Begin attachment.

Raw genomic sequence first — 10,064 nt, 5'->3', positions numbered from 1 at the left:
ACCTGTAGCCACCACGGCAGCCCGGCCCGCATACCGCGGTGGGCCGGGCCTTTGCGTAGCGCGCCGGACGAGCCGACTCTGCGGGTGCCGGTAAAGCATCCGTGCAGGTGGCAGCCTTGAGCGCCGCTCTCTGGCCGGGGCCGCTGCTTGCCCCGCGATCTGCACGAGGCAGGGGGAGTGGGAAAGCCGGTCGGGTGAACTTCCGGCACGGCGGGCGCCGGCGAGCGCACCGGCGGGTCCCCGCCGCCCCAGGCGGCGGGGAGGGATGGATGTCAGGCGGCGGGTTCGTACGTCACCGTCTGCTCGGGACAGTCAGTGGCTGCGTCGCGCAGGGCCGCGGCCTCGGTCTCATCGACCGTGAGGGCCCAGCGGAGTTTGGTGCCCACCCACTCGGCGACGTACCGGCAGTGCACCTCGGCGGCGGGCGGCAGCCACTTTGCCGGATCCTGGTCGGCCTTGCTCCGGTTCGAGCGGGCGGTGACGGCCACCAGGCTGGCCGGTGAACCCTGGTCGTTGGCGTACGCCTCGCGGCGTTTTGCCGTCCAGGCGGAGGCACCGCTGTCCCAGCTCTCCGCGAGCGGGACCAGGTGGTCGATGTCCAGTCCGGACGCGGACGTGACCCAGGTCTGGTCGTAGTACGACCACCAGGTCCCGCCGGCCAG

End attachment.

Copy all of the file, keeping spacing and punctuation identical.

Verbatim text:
Raw genomic sequence first — 10,064 nt, 5'->3', positions numbered from 1 at the left:
ACCTGTAGCCACCACGGCAGCCCGGCCCGCATACCGCGGTGGGCCGGGCCTTTGCGTAGCGCGCCGGACGAGCCGACTCTGCGGGTGCCGGTAAAGCATCCGTGCAGGTGGCAGCCTTGAGCGCCGCTCTCTGGCCGGGGCCGCTGCTTGCCCCGCGATCTGCACGAGGCAGGGGGAGTGGGAAAGCCGGTCGGGTGAACTTCCGGCACGGCGGGCGCCGGCGAGCGCACCGGCGGGTCCCCGCCGCCCCAGGCGGCGGGGAGGGATGGATGTCAGGCGGCGGGTTCGTACGTCACCGTCTGCTCGGGACAGTCAGTGGCTGCGTCGCGCAGGGCCGCGGCCTCGGTCTCATCGACCGTGAGGGCCCAGCGGAGTTTGGTGCCCACCCACTCGGCGACGTACCGGCAGTGCACCTCGGCGGCGGGCGGCAGCCACTTTGCCGGATCCTGGTCGGCCTTGCTCCGGTTCGAGCGGGCGGTGACGGCCACCAGGCTGGCCGGTGAACCCTGGTCGTTGGCGTACGCCTCGCGGCGTTTTGCCGTCCAGGCGGAGGCACCGCTGTCCCAGCTCTCCGCGAGCGGGACCAGGTGGTCGATGTCCAGTCCGGACGCGGACGTGACCCAGGTCTGGTCGTAGTACGACCACCAGGTCCCGCCGGCCAG